15-06-2012

PAM – Food Security fundamental to ensure Stability in the Mediterranean

The International workshop on knowledge and policies for health security, climate change effects mitigation and the Mediterranean environmental transition was held in Turin, Italy, on 2 June 2012, under the auspices of the Parliamentary Assembly of the Mediterranean. The event was organized by UNESCO-Paris, PAM, UNESCO Chair Torino, the University of Torino, and the Torino Smart City.
Presentations by leading experts and discussions were dedicated to the analysis of the event topics within a wide-ranging perspective. Two separate sessions focused on Food Safety, Food Security, and environmental sustainability: the case of the Mediterranean Diet and Food Security, Environmental Migrations and Urban Sustainability,respectively.
PAM was represented by Mr Mourad Youssry, Deputy to the Secretary General, who outlined PAM’s outlook and past and current initiatives in the area of food safety, migration and the political, social and economic situation of the Mediterranean.
Mr Youssry recalled that PAM, in close collaboration with the National Parliaments and partner organizations, is promoting a strategy to ensure long-term food security through a set of actions. These include, inter alia, the consideration of the issue of Food Security as a key element to achieve stability in the Mediterranean area also through the legislative process; the adoption of the necessary measures to implement the agricultural hydraulic programs already launched throughout the region and to revise the internal water management procedures and strategies; raising awareness of the importance of the role of education on the wider issue of Food Security; initiatives aimed at connecting universities and research systems on life sciences; the establishment of centers of expertise in the various sub-regions (Maghreb, Southern Europe, Mashreq, Balkans); the support to targeted programs focused on common priorities and led by qualified lecturer researchers from the region to raise awareness, especially among the youth, and to facilitate the right approach for a long-term view.
PAM has also tackled the problem of migration facing the Mediterranean region. In its report presented to the Assembly’s 4th Plenary Session in Istanbul, Turkey (2010), and in collaboration with The International Association for the Study of Forced Migration (IASFM), PAM described Forced Migration as ‘a general term that refers to the movements of refugees and internally displaced people (those displaced by conflicts as well as people displaced by natural or environmental disasters, chemical or nuclear disasters, or development projects)’.
In 2009, the Parliamentary Assembly of the Mediterranean dedicated one of its Special Task Forces to the study of “forced migration” in the Mediterranean region.  Indeed, all PAM countries are either countries of origin, of transit or of destination and the migration phenomenon is a much disruptive issue for the whole region.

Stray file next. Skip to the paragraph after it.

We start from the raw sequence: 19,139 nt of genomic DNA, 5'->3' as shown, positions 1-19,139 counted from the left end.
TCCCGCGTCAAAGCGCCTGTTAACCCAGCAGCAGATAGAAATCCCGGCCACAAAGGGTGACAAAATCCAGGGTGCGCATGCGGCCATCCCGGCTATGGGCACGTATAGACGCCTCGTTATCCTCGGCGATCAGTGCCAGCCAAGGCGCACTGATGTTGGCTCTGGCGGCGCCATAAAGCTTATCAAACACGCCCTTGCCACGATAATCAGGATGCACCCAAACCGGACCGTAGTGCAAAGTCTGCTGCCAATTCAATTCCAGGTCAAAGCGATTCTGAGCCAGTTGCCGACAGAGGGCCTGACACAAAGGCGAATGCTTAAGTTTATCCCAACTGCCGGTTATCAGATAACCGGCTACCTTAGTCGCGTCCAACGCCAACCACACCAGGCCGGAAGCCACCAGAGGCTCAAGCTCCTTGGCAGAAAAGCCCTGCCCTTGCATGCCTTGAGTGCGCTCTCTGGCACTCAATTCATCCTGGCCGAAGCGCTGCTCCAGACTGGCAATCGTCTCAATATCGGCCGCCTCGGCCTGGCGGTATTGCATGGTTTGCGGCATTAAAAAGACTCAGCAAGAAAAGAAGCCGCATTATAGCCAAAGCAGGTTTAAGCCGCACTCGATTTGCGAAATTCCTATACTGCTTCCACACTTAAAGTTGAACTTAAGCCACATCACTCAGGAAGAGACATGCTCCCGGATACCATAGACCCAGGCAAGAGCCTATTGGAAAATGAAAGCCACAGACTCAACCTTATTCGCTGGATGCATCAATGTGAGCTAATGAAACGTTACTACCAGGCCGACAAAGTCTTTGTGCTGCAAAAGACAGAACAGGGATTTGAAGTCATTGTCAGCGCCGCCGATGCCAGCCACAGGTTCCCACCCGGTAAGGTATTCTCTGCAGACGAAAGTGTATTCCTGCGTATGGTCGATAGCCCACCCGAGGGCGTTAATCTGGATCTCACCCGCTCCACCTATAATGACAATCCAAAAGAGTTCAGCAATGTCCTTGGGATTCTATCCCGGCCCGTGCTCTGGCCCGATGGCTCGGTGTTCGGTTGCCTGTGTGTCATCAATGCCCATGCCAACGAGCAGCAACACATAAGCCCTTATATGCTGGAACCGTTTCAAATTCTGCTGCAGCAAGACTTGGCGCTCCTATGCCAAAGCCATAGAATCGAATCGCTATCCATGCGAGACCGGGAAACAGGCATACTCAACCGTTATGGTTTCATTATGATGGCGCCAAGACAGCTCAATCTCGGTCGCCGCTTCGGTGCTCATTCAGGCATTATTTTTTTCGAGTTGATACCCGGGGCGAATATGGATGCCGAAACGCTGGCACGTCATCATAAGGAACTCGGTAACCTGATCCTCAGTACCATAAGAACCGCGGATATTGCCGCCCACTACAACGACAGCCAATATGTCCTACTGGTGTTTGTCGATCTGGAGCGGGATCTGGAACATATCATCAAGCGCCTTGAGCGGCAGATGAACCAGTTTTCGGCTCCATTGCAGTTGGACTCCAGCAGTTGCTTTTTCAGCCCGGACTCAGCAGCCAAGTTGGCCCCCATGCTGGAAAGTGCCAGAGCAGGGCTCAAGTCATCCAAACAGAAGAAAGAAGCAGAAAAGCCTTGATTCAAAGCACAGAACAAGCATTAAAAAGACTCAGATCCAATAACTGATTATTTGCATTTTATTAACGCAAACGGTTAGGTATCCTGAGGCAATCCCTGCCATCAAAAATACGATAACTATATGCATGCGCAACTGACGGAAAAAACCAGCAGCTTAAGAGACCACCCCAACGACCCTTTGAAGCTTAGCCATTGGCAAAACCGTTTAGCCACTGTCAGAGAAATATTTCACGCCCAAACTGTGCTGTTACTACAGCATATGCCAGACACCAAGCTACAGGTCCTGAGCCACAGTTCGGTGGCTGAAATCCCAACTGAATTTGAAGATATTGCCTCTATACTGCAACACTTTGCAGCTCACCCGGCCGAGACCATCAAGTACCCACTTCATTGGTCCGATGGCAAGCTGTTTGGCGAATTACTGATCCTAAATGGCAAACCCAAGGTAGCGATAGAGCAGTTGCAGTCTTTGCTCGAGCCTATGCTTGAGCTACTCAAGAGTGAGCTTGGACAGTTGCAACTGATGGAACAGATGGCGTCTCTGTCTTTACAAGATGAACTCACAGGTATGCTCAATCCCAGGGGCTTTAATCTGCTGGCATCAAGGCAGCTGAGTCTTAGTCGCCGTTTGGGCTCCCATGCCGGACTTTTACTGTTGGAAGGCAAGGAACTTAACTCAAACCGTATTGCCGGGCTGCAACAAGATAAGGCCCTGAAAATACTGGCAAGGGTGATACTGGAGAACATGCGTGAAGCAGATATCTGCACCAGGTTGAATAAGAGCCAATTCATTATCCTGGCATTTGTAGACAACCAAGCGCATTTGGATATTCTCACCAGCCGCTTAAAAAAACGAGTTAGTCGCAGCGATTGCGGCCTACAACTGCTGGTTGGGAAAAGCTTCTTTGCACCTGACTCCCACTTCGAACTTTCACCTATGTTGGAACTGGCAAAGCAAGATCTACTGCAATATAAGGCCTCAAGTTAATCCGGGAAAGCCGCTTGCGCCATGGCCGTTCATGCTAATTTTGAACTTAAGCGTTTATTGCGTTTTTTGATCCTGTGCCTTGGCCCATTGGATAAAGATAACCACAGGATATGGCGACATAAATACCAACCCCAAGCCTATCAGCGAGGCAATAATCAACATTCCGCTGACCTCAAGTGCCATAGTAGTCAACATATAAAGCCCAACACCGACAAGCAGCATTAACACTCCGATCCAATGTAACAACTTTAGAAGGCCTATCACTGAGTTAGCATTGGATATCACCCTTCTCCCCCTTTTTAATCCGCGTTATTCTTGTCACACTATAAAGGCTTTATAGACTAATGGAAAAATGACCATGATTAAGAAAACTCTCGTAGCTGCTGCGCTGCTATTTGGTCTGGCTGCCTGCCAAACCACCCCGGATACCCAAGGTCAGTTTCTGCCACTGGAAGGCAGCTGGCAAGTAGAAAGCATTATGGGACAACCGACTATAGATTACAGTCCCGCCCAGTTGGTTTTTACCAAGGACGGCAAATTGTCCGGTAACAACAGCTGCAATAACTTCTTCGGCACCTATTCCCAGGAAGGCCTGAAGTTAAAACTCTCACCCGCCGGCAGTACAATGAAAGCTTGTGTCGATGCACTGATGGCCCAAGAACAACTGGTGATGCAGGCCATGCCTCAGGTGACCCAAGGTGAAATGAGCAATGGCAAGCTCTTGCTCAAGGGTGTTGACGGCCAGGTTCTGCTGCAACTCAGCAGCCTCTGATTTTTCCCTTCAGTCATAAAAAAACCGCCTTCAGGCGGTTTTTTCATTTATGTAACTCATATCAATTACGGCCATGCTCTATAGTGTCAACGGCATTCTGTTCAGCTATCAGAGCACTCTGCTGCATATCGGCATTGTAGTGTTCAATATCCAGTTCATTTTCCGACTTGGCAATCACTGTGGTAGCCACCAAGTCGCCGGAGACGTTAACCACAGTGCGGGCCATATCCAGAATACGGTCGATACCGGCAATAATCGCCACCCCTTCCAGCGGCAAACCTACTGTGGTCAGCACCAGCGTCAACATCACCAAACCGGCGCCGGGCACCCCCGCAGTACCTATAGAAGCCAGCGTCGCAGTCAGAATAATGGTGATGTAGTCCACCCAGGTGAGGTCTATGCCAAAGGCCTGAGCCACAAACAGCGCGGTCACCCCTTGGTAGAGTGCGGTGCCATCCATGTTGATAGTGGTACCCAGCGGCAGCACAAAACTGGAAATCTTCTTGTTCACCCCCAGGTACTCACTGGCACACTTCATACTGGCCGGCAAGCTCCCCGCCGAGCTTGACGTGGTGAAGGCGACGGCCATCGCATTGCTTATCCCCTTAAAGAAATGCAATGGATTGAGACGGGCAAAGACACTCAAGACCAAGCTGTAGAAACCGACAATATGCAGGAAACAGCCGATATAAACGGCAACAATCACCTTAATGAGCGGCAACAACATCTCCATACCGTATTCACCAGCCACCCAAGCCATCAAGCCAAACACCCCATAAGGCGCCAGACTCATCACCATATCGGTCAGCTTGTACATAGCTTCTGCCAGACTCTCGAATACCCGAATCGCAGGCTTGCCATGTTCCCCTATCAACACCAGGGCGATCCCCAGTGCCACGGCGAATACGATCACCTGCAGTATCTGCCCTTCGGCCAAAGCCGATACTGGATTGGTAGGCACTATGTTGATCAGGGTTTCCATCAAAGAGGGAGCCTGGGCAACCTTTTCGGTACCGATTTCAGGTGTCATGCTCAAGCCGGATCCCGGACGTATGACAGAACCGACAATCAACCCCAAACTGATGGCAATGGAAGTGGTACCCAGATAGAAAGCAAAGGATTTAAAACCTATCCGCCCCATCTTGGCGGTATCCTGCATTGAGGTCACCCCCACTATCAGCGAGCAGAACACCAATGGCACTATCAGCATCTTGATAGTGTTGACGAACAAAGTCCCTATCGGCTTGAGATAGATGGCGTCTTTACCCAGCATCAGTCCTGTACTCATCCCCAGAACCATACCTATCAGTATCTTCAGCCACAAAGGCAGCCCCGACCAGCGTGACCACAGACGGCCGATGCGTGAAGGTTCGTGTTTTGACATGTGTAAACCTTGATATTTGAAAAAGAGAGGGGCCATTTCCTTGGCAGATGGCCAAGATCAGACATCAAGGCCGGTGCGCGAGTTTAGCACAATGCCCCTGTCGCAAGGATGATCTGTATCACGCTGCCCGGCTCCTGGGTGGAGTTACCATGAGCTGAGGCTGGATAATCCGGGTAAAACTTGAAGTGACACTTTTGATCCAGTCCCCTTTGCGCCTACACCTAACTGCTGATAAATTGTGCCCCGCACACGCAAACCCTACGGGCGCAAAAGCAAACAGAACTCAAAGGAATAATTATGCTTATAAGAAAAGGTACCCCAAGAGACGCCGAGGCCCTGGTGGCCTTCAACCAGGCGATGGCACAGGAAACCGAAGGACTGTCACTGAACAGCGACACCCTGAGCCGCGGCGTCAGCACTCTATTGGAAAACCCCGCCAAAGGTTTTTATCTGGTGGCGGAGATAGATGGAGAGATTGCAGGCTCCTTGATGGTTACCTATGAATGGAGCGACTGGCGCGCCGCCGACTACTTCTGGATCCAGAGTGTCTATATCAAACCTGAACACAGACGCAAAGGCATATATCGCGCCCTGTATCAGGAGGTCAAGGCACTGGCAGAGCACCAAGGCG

PAM also focused on Environmental migration which includes people displaced as a result of natural disasters, environmental change and man-made disasters. The Parliamentary Assembly of the Mediterranean, at its Plenary Session in Monaco in 2008, adopted unanimously a declaration calling for the status of “Environmental refugee” to be recognized in international law, as proposed by Hon. Elissavet Papademetriou of Greece.
On that occasion, PAM called all its member states to contribute to: an agreement on a common international definition of environmental refugees and that of displaced people; to reflect and debate on the problem of creating a specific legal instrument (new convention) within the framework of the United Nations on environmental refugees, as the 1951 Refugee Convention was not applicable; to exchange best practices among PAM countries which are also host countries on general policies towards “forced migrants”; to collaborate and share information with other regional parliaments and with international organizations involved in forced migration. Moreover, in its attempt to target the roots of the Environmental migration, PAM has dedicated the work of its 2nd Standing Committee for 2012 to address the Environmental threats facing the Mediterranean region.
Within this framework, PAM works regularly together with various organizations and initiatives on reducing the risk of natural hazards in the region, namely the United Nations International Strategy for Disaster Reduction (UN)ISDR, the United Nations Framework Convention on Climate Change - UNFCCC, the World Meteorological Organization,  the Mediterranean Integrated Studies at Regional and Local Scales, and MISTRALS.
With reference to PAM’s role in the regional economic scenario and recent political developments, the Assembly is dedicating its parliamentary network and instruments to attract investments and allocate funds to the Mediterranean region. PAM started a fruitful cooperation with the EBRD to facilitate investment process, amounting to 2.5 billion Euros, in the 4 pilot countries (Egypt, Jordan, Morocco, Tunisia) indicated by the Deauville Partnership, following the G8 countries meeting in Deauville, France 2011.
In his concluding remarks, Mr Youssry said PAM is fully aware of the effect of the economic  and social challenges on the stability of the whole region, and that following the Arab Spring, the South Mediterranean countries need urgent financial support to implement socio-economic reforms. This can be achieved through the improvement of the regional investment climate and business environment, to be able to face major threats such as food security and environmental migration. //
 
MEDIA INFORMATION: 35/2012
ISSUED ON: 15.06.2012
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